Author: Rachel Hartman
Release date: UK Paperback 3rd Jan 2013 (the edition I read was the hardback with the cover shown)
Target audience: 12+
Seraphina is a rich fantasy novel. It has a vastly detailed dragon mythology and a musical twist.
Seraphina has always tried to do as her father instructed and not draw attention to herself. Her secret threatens to disgrace her family. When she is appointed as the music assistant at court, suddenly she is thrust into the spotlight with her musical talent. But at a time when the great treaty is under threat, she must ensure no one ever discovers her secret. A world where the treaty ensures dragons and humans co-exist peacefully should be a sacred, worshipped one but not everyone is in favour of a harmonious future. Some believe that the truce should never have been accepted.
I really enjoyed this book. The characterisation of Seraphina with her intimate secret made me instantly sympathetic to her cause. Her belief that she is an abomination makes her easy to like. Her teacher Orma is also hugely endearing. Though he lacks emotional warmth, his dragoness is rather entertaining.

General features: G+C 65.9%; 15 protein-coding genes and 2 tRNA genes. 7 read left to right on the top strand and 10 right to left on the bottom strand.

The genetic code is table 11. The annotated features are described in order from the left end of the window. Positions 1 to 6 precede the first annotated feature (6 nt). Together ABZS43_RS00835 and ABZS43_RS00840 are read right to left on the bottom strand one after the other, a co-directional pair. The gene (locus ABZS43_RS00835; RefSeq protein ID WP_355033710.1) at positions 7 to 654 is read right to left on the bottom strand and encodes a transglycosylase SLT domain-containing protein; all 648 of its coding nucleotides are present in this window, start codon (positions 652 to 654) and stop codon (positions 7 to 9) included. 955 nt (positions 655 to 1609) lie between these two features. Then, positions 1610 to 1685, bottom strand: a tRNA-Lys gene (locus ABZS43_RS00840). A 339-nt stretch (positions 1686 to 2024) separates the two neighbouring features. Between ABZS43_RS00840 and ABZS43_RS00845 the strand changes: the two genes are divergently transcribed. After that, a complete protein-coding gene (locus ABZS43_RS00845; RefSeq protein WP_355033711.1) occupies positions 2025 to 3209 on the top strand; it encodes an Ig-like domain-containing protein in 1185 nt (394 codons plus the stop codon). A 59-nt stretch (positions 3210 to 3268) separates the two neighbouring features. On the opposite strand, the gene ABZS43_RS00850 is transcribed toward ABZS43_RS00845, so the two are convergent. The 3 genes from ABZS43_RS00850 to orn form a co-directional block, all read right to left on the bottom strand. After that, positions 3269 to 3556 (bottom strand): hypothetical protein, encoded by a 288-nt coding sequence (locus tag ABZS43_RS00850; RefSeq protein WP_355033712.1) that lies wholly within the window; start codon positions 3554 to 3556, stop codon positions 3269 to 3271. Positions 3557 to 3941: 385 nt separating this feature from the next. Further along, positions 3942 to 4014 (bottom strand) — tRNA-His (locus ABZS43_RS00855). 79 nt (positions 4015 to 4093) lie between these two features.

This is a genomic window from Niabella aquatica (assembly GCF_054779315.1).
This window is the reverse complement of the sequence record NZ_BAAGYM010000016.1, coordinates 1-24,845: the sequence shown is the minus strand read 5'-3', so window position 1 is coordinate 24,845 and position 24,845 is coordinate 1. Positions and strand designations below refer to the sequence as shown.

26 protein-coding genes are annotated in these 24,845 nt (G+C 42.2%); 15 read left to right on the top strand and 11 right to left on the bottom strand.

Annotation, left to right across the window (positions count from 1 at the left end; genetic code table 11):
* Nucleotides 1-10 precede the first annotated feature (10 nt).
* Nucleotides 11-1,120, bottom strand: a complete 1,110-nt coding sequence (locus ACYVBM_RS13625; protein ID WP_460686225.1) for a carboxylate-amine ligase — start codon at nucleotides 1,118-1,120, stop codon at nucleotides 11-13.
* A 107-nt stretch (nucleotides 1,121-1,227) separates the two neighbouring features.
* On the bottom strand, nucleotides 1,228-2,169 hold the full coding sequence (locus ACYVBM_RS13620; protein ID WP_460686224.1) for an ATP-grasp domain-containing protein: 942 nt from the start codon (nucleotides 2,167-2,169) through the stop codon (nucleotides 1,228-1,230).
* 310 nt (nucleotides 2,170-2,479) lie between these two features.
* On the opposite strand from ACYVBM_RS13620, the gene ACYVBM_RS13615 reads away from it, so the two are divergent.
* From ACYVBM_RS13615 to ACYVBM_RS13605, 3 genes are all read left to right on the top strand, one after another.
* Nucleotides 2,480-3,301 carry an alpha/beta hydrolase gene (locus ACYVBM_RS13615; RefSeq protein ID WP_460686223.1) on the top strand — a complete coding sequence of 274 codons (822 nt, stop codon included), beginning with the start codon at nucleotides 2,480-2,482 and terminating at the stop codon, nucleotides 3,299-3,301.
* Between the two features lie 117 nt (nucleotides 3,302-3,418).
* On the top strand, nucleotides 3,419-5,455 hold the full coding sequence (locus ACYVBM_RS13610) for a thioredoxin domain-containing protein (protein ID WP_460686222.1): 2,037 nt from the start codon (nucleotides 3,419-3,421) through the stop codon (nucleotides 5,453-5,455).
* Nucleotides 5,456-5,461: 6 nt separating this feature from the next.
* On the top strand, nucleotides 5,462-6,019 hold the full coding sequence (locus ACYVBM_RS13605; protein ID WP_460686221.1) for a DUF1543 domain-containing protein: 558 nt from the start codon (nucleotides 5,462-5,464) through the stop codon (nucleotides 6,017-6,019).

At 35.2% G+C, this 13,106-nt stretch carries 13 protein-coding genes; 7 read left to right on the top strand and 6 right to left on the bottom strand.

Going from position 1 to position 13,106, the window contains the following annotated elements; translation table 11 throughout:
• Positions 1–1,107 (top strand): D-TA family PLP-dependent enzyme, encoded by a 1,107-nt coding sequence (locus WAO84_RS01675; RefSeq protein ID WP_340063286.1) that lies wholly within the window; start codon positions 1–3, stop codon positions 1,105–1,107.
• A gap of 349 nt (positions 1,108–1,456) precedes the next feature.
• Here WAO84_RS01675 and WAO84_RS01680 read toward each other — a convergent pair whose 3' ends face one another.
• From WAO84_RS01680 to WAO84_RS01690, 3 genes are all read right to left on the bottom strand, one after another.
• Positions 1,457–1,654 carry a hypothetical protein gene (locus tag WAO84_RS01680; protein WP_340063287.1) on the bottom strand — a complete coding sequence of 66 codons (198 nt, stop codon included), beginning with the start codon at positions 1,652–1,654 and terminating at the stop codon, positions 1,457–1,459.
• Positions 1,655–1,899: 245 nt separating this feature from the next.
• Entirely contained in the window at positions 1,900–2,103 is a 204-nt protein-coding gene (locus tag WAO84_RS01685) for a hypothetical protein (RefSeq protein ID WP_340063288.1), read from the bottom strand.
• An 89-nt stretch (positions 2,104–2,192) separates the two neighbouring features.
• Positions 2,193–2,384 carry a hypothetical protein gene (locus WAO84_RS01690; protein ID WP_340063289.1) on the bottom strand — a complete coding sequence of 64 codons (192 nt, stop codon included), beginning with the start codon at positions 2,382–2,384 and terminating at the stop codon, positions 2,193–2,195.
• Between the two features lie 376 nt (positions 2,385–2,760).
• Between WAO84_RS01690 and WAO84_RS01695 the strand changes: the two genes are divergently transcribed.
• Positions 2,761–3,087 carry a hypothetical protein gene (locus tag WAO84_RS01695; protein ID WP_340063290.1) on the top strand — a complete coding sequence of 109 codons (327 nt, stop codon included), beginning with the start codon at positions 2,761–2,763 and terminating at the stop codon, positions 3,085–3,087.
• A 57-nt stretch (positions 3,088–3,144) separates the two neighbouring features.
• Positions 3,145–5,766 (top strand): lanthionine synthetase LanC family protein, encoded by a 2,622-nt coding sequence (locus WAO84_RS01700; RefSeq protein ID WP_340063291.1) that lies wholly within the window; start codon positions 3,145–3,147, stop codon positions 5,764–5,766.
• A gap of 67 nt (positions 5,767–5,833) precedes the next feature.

However, I did find it hard to follow the vast cast of characters which inhabit the realm of Goredd. At the back of the book there is a guide to who’s who and I wished it had been put at the front. I also found it hard to visualise in my mind’s eye what the dragons looked like in their human guise. And just where did their human bodies come from? I was having trouble getting my head around that. The other difficulty I had reading this book was understanding the many musical references. I have absolutely no understanding of music and very little of instruments so the “spinet” device completely baffled me.
The part of the novel I found most interesting was Seraphina’s mind garden. The mystery of the inhabitants of her garden was intriguing and gave her even more challenges to overcome. The plot is complex, dynamic and certainly kept me turning the pages. I did read this book in just two days. So even though I couldn’t understand certain aspects of the “fantasy”, the events of the story gripped me.
Overall, this was a beguiling story. Seraphina’s predicament of belonging to both the human and dragon world was compelling. The romance of the story and the philosophical references also gave it a gentle charm. If you enjoyed Pegasus by Robin McKinley, you’ll enjoy this richly detailed read.